Twelve schools from around the world including three in Australia have been shortlisted in the ‘Education - Future Project’ category of the 2018 World Architecture Festival (WAF) awards.

Spanning a broad range of schools from nursery, primary and secondary schools to centres for gifted children and higher education facilities, the 12 shortlisted projects reimagine and redefine learning environments, and are expected to influence the future of design in the education segment.

The winner will be announced in November at the World Architecture Festival (WAF) in Berlin.

Carey Baptist Grammar School, Kew, Australia (Architect: Architectus)

Image credit: Architectus

Carey Baptist Grammar School is designed by architecture firm Architectus based on an Education Design Brief that responds to the specific needs of the school’s middle school students and their teachers, and describes six interconnected learning precincts. Each learning precinct is composed from a wide variety of purposeful learning settings and clearly articulated circulation paths.

Tatu City Education Village, Nairobi, Kenya (Architect: Boogertman + Partners Architects)

Image credit: Dewar van Antwerpen; Renders: Jacques van Deventer

Tatu City Education Village’s design is influenced by the findings from a study on the effect of physical spaces on social behaviour and learning outcomes. The client sought to create a facility that was spatially flexible and adjustable, and suitable for multiple locations throughout Africa. The design by Boogertman + Partners Architects addresses the needs of both the students as well as the community; the building not only includes a school for various age groups, but also a multipurpose hall, sports centre and library for community use. A locally sourced materials palette is a major highlight of the project.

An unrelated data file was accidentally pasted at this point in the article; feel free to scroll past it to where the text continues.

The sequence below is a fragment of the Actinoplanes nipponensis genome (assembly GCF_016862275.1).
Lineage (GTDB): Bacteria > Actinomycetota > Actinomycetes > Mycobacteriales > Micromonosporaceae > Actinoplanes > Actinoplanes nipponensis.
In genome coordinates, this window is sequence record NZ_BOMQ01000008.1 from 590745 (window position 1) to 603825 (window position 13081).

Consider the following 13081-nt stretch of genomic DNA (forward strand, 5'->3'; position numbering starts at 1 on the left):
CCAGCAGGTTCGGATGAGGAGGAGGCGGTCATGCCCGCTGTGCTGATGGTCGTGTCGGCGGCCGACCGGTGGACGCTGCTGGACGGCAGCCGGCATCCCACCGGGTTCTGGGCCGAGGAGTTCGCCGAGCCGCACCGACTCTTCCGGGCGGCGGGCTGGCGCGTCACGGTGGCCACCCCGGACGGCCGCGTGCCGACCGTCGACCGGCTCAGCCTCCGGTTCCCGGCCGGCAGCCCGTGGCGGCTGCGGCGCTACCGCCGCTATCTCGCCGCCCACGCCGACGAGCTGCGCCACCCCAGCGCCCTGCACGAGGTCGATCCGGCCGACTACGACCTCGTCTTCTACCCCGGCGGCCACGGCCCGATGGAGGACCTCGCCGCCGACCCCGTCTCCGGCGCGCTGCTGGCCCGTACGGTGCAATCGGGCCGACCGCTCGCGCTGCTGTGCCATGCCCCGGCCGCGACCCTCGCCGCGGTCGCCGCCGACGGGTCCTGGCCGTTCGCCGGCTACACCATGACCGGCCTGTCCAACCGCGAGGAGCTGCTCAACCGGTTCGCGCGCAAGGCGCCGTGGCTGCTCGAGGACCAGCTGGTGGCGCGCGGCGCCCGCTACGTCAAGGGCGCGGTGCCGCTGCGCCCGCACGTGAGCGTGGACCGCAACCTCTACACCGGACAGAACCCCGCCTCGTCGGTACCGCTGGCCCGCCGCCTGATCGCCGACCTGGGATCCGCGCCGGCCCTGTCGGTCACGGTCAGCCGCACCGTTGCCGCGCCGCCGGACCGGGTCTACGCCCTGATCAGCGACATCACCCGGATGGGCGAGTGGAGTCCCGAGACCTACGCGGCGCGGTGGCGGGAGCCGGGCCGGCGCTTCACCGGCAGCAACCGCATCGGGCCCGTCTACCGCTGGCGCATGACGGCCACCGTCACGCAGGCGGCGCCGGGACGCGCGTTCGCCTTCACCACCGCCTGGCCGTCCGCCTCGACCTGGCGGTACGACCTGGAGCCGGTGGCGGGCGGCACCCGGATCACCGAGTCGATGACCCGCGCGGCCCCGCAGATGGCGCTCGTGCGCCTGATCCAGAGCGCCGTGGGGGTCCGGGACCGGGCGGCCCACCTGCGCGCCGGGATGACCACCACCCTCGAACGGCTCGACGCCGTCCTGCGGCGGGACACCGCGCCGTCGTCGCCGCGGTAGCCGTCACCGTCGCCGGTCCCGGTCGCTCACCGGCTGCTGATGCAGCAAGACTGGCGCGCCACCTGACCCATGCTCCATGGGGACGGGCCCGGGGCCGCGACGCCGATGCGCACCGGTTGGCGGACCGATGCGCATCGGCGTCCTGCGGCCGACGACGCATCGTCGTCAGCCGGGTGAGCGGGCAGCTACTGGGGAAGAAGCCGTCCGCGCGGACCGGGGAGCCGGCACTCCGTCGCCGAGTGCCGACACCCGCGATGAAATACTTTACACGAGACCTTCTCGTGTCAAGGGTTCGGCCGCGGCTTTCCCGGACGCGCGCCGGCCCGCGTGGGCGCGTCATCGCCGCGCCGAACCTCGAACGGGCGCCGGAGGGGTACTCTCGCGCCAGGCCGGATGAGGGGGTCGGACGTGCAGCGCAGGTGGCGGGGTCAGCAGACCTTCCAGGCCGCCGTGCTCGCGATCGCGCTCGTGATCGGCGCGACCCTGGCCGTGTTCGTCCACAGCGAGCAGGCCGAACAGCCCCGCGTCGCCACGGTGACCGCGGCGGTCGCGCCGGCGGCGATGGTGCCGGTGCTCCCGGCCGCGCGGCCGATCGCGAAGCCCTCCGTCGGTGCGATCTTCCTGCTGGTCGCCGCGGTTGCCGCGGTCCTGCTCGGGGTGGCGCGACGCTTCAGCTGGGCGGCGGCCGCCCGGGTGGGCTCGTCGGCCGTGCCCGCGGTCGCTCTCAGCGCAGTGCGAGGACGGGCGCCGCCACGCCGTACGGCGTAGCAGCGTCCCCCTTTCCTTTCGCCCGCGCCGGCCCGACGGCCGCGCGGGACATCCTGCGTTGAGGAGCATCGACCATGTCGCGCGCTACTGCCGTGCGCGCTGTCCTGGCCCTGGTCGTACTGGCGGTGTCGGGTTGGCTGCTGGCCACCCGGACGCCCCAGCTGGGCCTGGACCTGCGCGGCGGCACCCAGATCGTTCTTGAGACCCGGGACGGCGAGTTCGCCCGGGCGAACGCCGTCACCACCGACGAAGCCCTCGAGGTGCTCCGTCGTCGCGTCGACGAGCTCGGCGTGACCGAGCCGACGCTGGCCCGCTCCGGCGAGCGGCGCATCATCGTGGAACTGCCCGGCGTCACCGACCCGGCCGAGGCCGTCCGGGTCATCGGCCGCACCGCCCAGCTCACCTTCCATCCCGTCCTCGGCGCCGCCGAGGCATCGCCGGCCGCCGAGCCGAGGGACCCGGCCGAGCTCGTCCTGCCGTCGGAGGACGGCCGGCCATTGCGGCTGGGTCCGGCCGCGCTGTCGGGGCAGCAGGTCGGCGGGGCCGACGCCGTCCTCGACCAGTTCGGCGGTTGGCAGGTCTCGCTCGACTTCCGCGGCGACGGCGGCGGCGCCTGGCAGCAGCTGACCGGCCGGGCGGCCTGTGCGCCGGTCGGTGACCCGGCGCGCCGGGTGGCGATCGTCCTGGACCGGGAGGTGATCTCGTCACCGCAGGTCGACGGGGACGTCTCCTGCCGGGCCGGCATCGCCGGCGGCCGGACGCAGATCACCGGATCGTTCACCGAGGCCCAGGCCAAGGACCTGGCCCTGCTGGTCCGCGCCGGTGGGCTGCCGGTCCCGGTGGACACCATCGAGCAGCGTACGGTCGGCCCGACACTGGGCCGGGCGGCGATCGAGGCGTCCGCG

Carlton Connect, Melbourne, Australia (Architect: BVN)

Image credit: BVN

Formerly a hospital site in Melbourne, the existing building will be stripped back to its superstructure, and repurposed as an Innovation Precinct, bringing together industry, researchers, government and the community to collaborate on new projects. With a design focus on sustainability, the building is aiming for a 6 Star Green Star commercial office rating. Clear double glazing and operable external shades on the custom designed façade system enable the building to be responsive to changing environmental conditions.

The Choice School Thiruvalla, India (Architect: CetraRuddy Architecture)

Image credit: CetraRuddy Architecture

The CetraRuddy Architecture-designed school stands out for its vibrant colours and textures, as well as the use of local materials such as stone and clay tiles. Reimagining school architecture, The Choice School’s S-shaped footprint with a multi-level design is persuaded by the site’s irregular topography.

UTS Central, Sydney, Australia (Architect: fjmt)

Image credit: Renders - Virtual Ideas

A striking podium housing most of the student-focused areas of the campus in the lower levels, clear glazed facades on the upper levels connecting the building with the rest of the campus and neighbourhood, a multi-level reading room providing spaces for study, along with a plan for a generous roof terrace to further encourage student engagement are some of the design highlights of the UTS Central building at the University of Technology, Sydney.

TEC H.C. Orsted Gymnasiet, Copenhagen, Denmark (Architect: KANT Arkitekter)

Image credit: KANT Arkitekter

Located in Lyngby, Denmark, TEC H.C. Orsted Gymnasiet is designed by KANT Arkitekter as a ‘technical upper secondary school of the future’. Named after the Danish scientist who discovered electromagnetism, the school features a building design that conveys a visual reference to electromagnetic coils in the form of a stacked assembly of rounded, spatial volumes housing classrooms, labs and meeting rooms.